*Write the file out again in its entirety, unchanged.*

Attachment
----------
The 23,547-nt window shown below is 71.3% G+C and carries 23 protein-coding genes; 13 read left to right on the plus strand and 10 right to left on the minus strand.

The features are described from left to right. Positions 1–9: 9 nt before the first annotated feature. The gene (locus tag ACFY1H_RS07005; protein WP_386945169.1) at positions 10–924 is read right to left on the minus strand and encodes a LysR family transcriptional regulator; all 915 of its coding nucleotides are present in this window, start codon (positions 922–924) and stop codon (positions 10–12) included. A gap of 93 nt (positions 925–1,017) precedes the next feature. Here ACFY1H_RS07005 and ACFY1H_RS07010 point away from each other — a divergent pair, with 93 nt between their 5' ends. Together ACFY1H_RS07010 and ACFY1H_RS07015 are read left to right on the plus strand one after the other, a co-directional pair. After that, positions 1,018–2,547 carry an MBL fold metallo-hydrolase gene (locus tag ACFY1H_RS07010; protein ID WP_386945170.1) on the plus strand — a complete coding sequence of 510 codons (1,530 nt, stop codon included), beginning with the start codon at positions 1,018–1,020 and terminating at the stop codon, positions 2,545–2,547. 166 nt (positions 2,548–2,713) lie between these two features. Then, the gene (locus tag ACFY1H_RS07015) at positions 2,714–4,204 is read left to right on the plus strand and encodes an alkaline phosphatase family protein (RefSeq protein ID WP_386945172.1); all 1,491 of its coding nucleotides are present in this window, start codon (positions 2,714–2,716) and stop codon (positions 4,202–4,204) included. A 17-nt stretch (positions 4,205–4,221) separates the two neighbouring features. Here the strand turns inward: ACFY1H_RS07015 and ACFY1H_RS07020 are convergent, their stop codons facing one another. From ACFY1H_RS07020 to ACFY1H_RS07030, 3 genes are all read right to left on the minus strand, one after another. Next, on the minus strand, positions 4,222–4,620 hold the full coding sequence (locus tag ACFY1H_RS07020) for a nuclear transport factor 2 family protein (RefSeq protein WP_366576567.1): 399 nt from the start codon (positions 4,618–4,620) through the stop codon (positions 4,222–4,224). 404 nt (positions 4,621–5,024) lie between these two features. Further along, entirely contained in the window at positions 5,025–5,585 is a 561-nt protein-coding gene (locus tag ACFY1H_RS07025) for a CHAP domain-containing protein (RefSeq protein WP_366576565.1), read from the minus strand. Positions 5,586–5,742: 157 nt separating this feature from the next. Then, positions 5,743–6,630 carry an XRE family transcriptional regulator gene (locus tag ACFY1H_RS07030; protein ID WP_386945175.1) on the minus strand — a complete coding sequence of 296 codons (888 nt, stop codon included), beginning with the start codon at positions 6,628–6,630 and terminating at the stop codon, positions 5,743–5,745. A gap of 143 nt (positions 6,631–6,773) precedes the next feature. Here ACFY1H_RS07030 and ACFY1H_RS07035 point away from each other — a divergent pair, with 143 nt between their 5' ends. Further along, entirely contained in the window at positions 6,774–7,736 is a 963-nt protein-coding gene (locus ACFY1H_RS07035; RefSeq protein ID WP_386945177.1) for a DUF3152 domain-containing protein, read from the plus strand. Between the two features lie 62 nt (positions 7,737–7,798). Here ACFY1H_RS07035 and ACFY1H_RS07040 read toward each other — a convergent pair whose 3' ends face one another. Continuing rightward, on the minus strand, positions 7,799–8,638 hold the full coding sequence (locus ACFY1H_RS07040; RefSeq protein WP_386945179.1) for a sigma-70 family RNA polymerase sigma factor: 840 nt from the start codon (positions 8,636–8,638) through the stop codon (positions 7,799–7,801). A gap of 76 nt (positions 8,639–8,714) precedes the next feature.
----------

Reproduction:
The 23,547-nt window shown below is 71.3% G+C and carries 23 protein-coding genes; 13 read left to right on the plus strand and 10 right to left on the minus strand.

The features are described from left to right. Positions 1–9: 9 nt before the first annotated feature. The gene (locus tag ACFY1H_RS07005; protein WP_386945169.1) at positions 10–924 is read right to left on the minus strand and encodes a LysR family transcriptional regulator; all 915 of its coding nucleotides are present in this window, start codon (positions 922–924) and stop codon (positions 10–12) included. A gap of 93 nt (positions 925–1,017) precedes the next feature. Here ACFY1H_RS07005 and ACFY1H_RS07010 point away from each other — a divergent pair, with 93 nt between their 5' ends. Together ACFY1H_RS07010 and ACFY1H_RS07015 are read left to right on the plus strand one after the other, a co-directional pair. After that, positions 1,018–2,547 carry an MBL fold metallo-hydrolase gene (locus tag ACFY1H_RS07010; protein ID WP_386945170.1) on the plus strand — a complete coding sequence of 510 codons (1,530 nt, stop codon included), beginning with the start codon at positions 1,018–1,020 and terminating at the stop codon, positions 2,545–2,547. 166 nt (positions 2,548–2,713) lie between these two features. Then, the gene (locus tag ACFY1H_RS07015) at positions 2,714–4,204 is read left to right on the plus strand and encodes an alkaline phosphatase family protein (RefSeq protein ID WP_386945172.1); all 1,491 of its coding nucleotides are present in this window, start codon (positions 2,714–2,716) and stop codon (positions 4,202–4,204) included. A 17-nt stretch (positions 4,205–4,221) separates the two neighbouring features. Here the strand turns inward: ACFY1H_RS07015 and ACFY1H_RS07020 are convergent, their stop codons facing one another. From ACFY1H_RS07020 to ACFY1H_RS07030, 3 genes are all read right to left on the minus strand, one after another. Next, on the minus strand, positions 4,222–4,620 hold the full coding sequence (locus tag ACFY1H_RS07020) for a nuclear transport factor 2 family protein (RefSeq protein WP_366576567.1): 399 nt from the start codon (positions 4,618–4,620) through the stop codon (positions 4,222–4,224). 404 nt (positions 4,621–5,024) lie between these two features. Further along, entirely contained in the window at positions 5,025–5,585 is a 561-nt protein-coding gene (locus tag ACFY1H_RS07025) for a CHAP domain-containing protein (RefSeq protein WP_366576565.1), read from the minus strand. Positions 5,586–5,742: 157 nt separating this feature from the next. Then, positions 5,743–6,630 carry an XRE family transcriptional regulator gene (locus tag ACFY1H_RS07030; protein ID WP_386945175.1) on the minus strand — a complete coding sequence of 296 codons (888 nt, stop codon included), beginning with the start codon at positions 6,628–6,630 and terminating at the stop codon, positions 5,743–5,745. A gap of 143 nt (positions 6,631–6,773) precedes the next feature. Here ACFY1H_RS07030 and ACFY1H_RS07035 point away from each other — a divergent pair, with 143 nt between their 5' ends. Further along, entirely contained in the window at positions 6,774–7,736 is a 963-nt protein-coding gene (locus ACFY1H_RS07035; RefSeq protein ID WP_386945177.1) for a DUF3152 domain-containing protein, read from the plus strand. Between the two features lie 62 nt (positions 7,737–7,798). Here ACFY1H_RS07035 and ACFY1H_RS07040 read toward each other — a convergent pair whose 3' ends face one another. Continuing rightward, on the minus strand, positions 7,799–8,638 hold the full coding sequence (locus ACFY1H_RS07040; RefSeq protein WP_386945179.1) for a sigma-70 family RNA polymerase sigma factor: 840 nt from the start codon (positions 8,636–8,638) through the stop codon (positions 7,799–7,801). A gap of 76 nt (positions 8,639–8,714) precedes the next feature.